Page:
More news from the weekly workshops started by Design students around the Intel Galileo development boards: we are now able to show you some photos. (courtesy of Jonathan Flint)
Apart from the Physarum project, other ideas are also shaping up- BA Design student Dean Pankhurst is using the Intel Galileo board to build a “Depression Detector”. Here it is described in his own words:
„The premise of the device is that it uses a webcam and facial recognition to detect emotion, and then respond digitally in a variety of ways. I’ve made a series of objects with similar functions, but their effects are quite distinct from each other. A general-purpose ‘insanity detector’ hypothetically uses behaviour monitoring systems to reveal mental disorder symptoms in every day subconscious activity, to highlight that these behaviors are quite normal. The hope is that this will help sufferers of a particular anxiety to realise that mental disorders are loosely defined, and that they should try not give validity to their reoccurring intrusive fears of becoming insane. The device Jon pictured is what I have coined the ‘Depression Detector’, and it essentially uses the same computing procedure as the ‘Happiness Detector’. The light inside the device will remain on at all times, unless you smile at it, deactivating the object for as long as you continue to smile.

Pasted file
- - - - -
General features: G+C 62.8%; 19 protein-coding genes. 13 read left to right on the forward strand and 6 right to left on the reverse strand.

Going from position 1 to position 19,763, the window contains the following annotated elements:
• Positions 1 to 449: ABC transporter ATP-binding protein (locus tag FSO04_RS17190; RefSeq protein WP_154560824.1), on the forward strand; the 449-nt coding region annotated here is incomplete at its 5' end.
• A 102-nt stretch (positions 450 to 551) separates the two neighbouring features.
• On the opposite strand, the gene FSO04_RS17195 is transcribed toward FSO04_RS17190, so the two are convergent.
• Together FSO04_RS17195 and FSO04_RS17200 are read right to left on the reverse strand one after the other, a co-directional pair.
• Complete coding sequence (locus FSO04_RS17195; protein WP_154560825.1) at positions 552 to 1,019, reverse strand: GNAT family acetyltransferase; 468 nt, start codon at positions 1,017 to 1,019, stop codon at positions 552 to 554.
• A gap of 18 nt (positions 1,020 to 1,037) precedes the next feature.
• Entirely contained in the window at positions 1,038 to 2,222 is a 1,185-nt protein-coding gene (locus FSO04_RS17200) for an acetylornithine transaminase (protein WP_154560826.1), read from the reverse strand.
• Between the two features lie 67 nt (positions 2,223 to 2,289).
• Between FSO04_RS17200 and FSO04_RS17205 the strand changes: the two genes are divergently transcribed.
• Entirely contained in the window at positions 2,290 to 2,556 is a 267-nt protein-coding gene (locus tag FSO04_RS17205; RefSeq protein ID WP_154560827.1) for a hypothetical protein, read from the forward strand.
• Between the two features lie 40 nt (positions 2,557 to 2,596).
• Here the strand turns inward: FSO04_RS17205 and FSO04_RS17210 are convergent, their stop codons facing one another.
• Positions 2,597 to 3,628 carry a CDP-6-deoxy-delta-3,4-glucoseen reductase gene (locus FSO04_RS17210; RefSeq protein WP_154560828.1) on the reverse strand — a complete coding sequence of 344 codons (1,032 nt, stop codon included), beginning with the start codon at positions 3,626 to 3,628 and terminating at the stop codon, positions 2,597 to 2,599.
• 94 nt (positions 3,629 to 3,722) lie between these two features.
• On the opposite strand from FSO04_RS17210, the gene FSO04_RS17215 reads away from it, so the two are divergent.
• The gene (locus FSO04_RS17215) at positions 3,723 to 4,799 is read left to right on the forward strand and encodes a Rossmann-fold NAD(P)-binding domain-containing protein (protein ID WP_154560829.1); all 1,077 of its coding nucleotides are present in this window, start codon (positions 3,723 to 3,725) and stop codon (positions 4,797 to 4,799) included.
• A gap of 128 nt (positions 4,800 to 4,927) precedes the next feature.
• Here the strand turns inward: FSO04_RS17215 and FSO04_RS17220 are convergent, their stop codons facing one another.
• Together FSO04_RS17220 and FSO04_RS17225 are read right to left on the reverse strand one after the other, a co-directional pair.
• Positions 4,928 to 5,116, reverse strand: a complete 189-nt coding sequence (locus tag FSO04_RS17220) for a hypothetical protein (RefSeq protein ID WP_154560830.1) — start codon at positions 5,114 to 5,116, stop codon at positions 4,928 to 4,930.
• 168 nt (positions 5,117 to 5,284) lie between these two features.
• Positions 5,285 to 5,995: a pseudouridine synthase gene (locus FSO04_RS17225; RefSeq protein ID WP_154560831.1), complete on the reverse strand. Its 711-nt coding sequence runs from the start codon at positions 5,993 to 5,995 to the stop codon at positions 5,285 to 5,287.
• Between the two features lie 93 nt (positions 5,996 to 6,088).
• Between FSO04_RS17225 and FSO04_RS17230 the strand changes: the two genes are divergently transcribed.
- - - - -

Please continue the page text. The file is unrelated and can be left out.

I’m now working on the happiness detector again and hope to develop the project further, using knowledge shared within the group, whilst also supporting the Physarum environment project. The next stage for us all is to get Linux working on the boards, this will allow us to develop more complex and versatile programs that will support our projects”.